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Comparisons of degradation kinetics of chloroethenes in groundwater between microcosms and field scale

Abstract : Groundwater pollution by chlorinated solvents is a major concern since several years. It has been demonstrated that in specific physicochemical conditions, microbial processes like direct reductive dechlorination allow contamination reduction at several sites. Therefore, determination of biodegradation kinetics of chloroethenes is crucial in applying Natural Attenuation protocols on contaminated sites and assessing the potential risks for human health and natural media Biodegradation of chlorinated solvents is effective in highly reduced conditions, which rarely concerns the whole contaminant plume. In this study, direct reductive dechlorination of chloroethenes was studied on two different scales, on microcosms in the laboratory and at the real scale that corresponds to the contaminated site Microcosms studies were conducted in three different ways. (1) sediments sampled from the site and mixed with groundwater modified or not by a synthetic electron donor (Na propionate, Na lactate, toluene), (2) composite sediments coming from several places of the site mixed with groundwater modified or not by a synthetic electron donor; (3) autoclaved sediments and groundwater modified or not by synthetic organic matter. Studies on the real scale were conducted by the achievement of a synthesis of historical data (hydrogeological, geological and physicochemical data) of a polluted site. The synthesis of physicochemical data and then modelling the real site revealed the presence of degradation products of chloroethenes in the plume : cis-1,2-DCE and VC The results of comparisons of degradation kinetics obtained on the laboratory and the field under the same physicochemical conditions showed significant differences. Indeed, biodegradation of chlorinated solvents were faster in lab studies than in the field at the global scale. The existence of chlorinated ethenes biotransformation in microcosms confirmed the presence of a bacterial population able to catalyse reductive dechlorination reaction until CV. It is also likely that the bacterial consortium permitted to degrade other species like electron acceptors; detection of sulphide ions and Fe(II) and the presence of a black precipitate of FeS are proofs of sulphate reducing, ferro reducing and dechlorinating activities. The clear difference that there is between kinetics of degradation on microcosms and field scale could be explained by differences in chemical conditions that are not optimal everywhere in the plume of pollutants. The differences of chemical conditions (electron acceptors, type of natural organic matter, pH, redox potential...) are investigated in details to explain the differences in kinetic constants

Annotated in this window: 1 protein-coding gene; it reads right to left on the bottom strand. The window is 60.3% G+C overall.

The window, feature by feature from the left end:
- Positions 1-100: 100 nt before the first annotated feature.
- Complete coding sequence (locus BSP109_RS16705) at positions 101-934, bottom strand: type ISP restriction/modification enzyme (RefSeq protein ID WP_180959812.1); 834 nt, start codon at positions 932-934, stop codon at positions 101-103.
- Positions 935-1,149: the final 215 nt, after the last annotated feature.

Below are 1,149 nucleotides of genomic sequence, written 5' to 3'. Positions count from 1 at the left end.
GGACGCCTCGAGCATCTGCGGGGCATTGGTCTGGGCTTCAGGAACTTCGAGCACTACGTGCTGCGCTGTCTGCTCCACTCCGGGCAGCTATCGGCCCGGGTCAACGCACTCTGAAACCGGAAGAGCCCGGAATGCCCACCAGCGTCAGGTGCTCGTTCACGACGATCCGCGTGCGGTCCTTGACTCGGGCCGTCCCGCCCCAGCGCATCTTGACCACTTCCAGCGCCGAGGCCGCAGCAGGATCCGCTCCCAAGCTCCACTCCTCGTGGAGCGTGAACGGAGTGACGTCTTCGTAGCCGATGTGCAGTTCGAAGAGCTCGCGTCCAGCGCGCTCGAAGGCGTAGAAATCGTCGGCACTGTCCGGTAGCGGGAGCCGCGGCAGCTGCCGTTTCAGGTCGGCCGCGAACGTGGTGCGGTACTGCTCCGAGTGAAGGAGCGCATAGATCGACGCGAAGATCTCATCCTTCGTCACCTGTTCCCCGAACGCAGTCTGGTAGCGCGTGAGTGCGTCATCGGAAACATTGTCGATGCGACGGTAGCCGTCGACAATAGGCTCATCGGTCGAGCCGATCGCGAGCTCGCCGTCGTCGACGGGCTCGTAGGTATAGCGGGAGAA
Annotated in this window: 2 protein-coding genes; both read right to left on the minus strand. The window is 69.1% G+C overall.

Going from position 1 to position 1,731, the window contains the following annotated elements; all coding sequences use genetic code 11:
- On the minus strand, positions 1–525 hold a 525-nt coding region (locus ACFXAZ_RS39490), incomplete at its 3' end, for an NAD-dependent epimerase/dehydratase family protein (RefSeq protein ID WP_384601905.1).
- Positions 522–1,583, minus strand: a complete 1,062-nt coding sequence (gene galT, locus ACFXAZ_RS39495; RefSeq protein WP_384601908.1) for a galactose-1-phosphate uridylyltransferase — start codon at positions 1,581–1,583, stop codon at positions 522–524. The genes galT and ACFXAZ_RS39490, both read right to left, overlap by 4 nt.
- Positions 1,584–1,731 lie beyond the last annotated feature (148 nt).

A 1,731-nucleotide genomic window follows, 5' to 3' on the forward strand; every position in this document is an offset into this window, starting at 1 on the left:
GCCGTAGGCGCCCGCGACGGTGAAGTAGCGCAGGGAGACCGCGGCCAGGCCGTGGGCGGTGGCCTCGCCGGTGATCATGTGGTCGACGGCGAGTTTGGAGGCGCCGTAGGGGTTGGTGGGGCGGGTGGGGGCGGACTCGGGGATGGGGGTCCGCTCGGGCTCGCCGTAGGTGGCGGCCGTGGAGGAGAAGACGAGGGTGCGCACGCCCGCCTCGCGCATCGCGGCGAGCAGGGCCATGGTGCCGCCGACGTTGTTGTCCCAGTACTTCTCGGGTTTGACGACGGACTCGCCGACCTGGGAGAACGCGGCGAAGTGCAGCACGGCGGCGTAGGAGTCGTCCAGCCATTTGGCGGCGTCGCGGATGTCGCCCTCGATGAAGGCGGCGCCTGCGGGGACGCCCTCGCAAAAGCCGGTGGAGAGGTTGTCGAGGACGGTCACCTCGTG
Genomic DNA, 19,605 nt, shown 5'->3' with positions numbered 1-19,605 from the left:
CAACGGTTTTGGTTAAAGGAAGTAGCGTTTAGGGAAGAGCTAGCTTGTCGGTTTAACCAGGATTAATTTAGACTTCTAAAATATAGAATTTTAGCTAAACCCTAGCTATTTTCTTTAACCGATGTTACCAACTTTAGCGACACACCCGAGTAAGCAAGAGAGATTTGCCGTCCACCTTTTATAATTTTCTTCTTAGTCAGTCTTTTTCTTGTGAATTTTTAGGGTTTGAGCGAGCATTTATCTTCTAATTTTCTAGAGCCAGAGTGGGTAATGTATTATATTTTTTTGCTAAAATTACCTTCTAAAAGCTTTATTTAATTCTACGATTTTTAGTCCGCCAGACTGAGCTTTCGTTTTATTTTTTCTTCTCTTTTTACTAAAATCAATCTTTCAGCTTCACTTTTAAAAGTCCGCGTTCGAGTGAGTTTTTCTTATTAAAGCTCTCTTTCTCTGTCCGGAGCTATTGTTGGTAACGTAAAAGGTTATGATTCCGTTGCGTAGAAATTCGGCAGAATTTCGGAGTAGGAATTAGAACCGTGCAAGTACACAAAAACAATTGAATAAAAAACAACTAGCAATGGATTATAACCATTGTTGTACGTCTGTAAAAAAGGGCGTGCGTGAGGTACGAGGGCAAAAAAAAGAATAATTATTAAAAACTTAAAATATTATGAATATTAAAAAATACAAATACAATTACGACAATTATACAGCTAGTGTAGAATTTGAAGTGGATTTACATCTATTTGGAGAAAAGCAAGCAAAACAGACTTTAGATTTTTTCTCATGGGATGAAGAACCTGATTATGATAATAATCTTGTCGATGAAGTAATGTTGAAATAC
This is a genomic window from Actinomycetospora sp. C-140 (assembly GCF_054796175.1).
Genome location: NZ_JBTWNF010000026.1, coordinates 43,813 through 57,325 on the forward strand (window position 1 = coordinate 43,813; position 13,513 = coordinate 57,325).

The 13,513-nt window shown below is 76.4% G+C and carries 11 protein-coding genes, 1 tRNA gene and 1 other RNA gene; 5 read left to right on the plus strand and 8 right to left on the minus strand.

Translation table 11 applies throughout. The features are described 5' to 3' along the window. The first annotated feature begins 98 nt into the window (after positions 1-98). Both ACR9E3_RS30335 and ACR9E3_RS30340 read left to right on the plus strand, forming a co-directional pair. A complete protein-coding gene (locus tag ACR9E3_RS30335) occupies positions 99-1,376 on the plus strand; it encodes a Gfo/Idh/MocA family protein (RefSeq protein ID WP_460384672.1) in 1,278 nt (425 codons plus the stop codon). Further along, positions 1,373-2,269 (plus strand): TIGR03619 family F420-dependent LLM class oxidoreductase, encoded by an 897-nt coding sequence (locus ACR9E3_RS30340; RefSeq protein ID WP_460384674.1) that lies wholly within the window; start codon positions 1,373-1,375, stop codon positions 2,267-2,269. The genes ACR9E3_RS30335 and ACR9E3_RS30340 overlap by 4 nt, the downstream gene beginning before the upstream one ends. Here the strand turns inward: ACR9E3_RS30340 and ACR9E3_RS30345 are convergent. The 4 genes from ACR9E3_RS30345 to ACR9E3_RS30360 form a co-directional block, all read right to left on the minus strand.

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  • HAL Id : ineris-00973300, version 1
  • INERIS : EN-2008-116



Arnaud Mangeret, Claire Rollin, O. Kergaravat, Olivier Atteia. Comparisons of degradation kinetics of chloroethenes in groundwater between microcosms and field scale. 10. International UFZ-Deltares/TNO Conference on management of soil, groundwater & sediments (CONSOIL 2008), Jun 2008, Milan, Italy. pp.912-916. ⟨ineris-00973300⟩



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